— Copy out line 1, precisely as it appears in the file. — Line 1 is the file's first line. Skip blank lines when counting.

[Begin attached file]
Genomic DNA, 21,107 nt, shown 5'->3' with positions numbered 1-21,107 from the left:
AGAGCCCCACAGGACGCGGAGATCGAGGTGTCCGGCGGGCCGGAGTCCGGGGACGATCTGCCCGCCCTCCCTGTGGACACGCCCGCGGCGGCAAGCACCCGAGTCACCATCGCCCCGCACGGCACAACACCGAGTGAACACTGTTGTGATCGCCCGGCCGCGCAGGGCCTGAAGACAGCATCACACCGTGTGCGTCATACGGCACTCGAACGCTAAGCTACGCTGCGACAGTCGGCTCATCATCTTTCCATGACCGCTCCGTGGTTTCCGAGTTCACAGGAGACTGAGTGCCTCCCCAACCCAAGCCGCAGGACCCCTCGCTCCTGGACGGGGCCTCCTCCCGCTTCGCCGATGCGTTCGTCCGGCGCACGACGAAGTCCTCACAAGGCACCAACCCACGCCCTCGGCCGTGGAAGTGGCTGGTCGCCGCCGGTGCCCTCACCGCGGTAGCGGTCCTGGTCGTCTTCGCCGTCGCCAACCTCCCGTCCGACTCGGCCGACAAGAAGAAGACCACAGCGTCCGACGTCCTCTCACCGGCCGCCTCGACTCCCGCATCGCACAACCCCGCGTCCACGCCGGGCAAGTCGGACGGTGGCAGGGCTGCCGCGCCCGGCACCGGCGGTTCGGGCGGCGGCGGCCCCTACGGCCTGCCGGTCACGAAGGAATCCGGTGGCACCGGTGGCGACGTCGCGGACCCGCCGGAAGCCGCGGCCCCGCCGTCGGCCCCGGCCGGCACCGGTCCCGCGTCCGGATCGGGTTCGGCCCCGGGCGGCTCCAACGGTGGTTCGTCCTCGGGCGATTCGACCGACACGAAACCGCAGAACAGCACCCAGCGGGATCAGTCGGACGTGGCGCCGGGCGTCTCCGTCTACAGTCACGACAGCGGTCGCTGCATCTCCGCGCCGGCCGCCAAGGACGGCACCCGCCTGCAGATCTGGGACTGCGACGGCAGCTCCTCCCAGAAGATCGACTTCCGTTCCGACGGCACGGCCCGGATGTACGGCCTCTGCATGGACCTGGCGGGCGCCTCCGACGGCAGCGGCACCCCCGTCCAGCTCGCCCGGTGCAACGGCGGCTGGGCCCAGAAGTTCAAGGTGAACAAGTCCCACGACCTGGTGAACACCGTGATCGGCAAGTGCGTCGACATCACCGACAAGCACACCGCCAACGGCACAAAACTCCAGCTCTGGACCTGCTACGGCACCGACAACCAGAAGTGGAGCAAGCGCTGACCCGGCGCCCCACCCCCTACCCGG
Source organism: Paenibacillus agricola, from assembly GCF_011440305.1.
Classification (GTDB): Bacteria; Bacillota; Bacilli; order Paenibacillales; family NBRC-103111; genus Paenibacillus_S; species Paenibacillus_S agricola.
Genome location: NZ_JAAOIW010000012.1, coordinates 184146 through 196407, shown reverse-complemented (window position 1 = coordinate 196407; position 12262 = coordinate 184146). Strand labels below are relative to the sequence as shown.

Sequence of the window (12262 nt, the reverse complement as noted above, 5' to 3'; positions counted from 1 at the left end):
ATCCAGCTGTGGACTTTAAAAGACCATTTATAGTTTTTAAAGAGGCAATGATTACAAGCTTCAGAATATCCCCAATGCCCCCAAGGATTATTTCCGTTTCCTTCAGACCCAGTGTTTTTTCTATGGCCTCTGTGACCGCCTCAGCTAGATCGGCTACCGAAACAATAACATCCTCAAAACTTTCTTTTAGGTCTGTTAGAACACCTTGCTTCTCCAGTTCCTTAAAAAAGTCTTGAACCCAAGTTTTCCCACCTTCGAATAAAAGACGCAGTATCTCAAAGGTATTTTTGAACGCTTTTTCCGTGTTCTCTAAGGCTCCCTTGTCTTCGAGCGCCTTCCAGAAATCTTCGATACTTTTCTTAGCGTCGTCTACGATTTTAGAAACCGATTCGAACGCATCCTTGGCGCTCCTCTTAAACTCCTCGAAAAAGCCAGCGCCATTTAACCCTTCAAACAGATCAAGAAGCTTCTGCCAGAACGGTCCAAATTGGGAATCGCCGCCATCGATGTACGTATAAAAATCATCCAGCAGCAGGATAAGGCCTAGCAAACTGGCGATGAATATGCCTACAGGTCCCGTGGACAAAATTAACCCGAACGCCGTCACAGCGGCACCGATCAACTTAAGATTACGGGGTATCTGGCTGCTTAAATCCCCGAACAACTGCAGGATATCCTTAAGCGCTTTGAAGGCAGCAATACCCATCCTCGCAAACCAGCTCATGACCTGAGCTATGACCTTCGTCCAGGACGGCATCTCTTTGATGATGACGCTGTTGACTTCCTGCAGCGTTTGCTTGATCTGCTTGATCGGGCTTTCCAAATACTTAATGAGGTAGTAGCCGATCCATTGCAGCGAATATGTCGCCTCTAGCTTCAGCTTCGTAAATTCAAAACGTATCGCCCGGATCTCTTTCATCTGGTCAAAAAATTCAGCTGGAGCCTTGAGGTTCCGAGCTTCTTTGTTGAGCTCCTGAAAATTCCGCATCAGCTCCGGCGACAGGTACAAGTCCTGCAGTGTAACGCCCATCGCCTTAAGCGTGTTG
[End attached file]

Genomic DNA, 21,107 nt, shown 5'->3' with positions numbered 1-21,107 from the left: